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Eastern Europe

Bulgarian school puts chess on the curriculum

A high school in Bulgaria has become the first in Europe to introduce chess as a compulsory subject for all its students. Those behind the project want the idea to be extended across the continent.

Pupils playing chess at the Eurostandard High School in Sofia

Chess helps 'exercise the brain,' say its supporters

In a classroom on the top floor of the Eurostandard High School in central Sofia, a group of pupils are laying out chess sets ready for their next lesson.

At the beginning of the school year, these pupils became the first in Europe to take chess classes as an obligatory subject. It's a pilot project initiated in partnership with the European Chess Union. The program is designed to promote chess among young people throughout Europe.

"We care about our children of the new generation in Europe, so of course we want to give them the best, that's why we need to promote chess," Boyko Hristov from the European Chess Union told Deutsche Welle. "That's why our partnership became a reality."

Privileged few

The teacher explains the rules to the class

The teacher helps pupils develop the best strategies

The children at Eurostandard are the lucky ones. It's a private high school, which specializes in preparing elite students for careers in banking, finance and insurance. There are just 50 pupils, aged 14 to 18.

Hristov hopes this school will be the first of many. He said the Bulgarian Ministry of Education has expressed an interest in introducing chess classes in the public school system, but there's one major stumbling block.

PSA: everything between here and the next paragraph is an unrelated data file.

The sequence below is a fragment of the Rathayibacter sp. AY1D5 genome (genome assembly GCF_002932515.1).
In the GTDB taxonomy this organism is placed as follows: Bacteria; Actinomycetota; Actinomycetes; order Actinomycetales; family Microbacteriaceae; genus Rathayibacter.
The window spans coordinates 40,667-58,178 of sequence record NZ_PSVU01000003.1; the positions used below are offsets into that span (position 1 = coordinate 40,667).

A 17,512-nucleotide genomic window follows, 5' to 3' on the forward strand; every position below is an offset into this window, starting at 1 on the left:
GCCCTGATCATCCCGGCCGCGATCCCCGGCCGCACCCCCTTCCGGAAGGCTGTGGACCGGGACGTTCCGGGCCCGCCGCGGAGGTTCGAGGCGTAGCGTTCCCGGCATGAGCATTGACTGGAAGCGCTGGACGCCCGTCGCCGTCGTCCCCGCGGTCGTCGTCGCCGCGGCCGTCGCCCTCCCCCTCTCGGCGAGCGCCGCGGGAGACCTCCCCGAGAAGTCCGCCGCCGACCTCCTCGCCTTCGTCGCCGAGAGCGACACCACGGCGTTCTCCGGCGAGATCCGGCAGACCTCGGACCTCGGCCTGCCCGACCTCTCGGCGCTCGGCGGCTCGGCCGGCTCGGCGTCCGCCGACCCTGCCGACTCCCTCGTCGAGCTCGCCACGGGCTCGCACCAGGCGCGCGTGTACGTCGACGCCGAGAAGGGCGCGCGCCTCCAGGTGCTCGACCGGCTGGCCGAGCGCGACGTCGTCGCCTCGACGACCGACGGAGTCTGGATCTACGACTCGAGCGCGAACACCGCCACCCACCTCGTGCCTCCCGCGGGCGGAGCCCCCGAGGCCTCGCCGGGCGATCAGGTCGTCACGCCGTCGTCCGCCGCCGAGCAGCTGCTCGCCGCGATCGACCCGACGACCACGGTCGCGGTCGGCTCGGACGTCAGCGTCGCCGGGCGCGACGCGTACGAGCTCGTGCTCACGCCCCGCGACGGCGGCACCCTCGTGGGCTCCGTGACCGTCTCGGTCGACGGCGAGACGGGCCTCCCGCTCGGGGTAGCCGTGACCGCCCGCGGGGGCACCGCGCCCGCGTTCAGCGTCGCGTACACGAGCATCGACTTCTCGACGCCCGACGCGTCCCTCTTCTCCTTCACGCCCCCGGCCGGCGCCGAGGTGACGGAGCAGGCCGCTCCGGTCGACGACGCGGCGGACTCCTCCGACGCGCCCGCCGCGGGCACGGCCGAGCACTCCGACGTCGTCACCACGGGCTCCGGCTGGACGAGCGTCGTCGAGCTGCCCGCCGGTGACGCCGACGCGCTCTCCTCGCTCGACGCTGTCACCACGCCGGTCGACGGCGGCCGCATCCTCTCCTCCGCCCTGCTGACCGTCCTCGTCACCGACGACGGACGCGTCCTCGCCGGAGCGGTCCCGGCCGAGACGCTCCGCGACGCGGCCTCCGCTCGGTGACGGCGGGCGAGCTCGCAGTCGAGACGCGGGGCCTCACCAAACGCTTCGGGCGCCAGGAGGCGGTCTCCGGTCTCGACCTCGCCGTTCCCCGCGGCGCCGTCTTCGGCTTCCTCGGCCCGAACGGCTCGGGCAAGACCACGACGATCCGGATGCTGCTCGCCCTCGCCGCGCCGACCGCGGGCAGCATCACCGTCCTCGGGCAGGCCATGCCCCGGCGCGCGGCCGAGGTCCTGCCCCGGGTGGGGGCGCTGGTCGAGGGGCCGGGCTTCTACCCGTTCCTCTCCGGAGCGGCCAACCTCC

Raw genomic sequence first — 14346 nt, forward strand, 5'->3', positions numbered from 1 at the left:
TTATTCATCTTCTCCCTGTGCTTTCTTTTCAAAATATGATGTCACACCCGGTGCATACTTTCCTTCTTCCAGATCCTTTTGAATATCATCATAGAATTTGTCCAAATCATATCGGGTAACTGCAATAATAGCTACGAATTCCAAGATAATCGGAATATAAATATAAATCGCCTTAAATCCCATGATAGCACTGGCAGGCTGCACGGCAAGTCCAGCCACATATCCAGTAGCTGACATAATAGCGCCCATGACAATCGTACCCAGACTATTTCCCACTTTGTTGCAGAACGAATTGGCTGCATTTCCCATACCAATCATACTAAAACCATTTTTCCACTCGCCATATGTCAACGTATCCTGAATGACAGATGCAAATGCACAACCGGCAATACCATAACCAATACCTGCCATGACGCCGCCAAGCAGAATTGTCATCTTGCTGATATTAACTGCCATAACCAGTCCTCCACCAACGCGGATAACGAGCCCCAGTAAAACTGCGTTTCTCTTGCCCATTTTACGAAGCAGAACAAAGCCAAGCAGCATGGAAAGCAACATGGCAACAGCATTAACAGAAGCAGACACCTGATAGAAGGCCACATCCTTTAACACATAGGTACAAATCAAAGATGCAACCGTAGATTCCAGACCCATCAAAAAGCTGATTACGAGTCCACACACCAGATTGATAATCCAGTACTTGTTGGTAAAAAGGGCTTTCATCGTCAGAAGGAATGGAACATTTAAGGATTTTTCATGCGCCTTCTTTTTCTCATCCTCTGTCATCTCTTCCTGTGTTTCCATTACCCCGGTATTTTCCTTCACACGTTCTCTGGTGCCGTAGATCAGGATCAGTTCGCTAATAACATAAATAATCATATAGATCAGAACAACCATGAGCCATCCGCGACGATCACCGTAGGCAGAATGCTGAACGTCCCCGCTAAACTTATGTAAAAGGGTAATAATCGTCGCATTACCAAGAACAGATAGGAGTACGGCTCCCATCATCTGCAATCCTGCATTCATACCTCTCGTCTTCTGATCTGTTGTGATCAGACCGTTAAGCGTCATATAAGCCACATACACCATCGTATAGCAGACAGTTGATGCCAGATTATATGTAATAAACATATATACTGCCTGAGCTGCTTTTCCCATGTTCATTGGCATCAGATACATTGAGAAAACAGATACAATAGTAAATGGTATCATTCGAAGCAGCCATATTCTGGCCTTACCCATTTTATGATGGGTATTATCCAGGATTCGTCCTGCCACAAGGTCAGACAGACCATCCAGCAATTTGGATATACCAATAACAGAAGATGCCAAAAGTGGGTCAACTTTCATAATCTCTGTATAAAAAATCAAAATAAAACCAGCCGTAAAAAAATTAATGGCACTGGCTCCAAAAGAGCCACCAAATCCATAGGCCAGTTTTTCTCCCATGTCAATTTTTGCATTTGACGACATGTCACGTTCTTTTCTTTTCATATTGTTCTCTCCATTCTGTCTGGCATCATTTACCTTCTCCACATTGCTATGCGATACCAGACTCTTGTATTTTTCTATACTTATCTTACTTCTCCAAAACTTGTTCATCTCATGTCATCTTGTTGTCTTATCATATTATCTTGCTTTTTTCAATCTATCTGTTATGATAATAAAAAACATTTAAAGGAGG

"Of course, the Bulgarian state has to find the money to promote chess in our schools," Hristov acknowledged.

The state would also have to find space for chess in the national curriculum. Currently, Bulgarian children have three hours of physical education a week. Hristov has suggested that the third hour could be lent to chess lessons. He sees chess as a kind of exercise for the brain.

"We treat chess like a sport, not just like a game. It really is a sport, because we train our muscles, but our brain is part of our body, the same as our muscles. It just has a different function," said Hristov. "There's a lot of research which shows if you train your brain, it will be in good condition for longer."

In Bulgaria, the National Olympic Committee has even been fighting for chess to be recognized as an Olympic sport.

Black chess pieces ready for a game

There are hopes that the program will be expanded

Winning support from Brussels

In September, the European Chess Union presented their program for "chess in schools" to the European Parliament. Apparently it was received with "great interest."

However, chess is already a popular pastime in eastern Europe. In the Balkans, children are taught to play at a young age. In Bulgaria, great chess players like Veselin Topalov have become national heroes.

By contrast, in western Europe, there is less of a tradition of chess playing. It may be harder to convince schools in countries like France and Germany of the need to treat chess as anything more than a hobby.

The European Chess Union would argue that chess is an important tool for developing strategic thinking, logic and concentration skills among all youngsters. At the Eurostandard High School, two 17-year-olds give their thoughts on the subject.

"I like it as an idea in school because chess is developing your thinking skills and your mental condition," explained Stefan. "It's great to play in school."

"It's a great idea because it exercises your brain," said Christian. "But I don't like it personally. It's OK for entertainment."

Author: Joanna Impey, Sofia
Editor: Martin Kuebler

DW.DE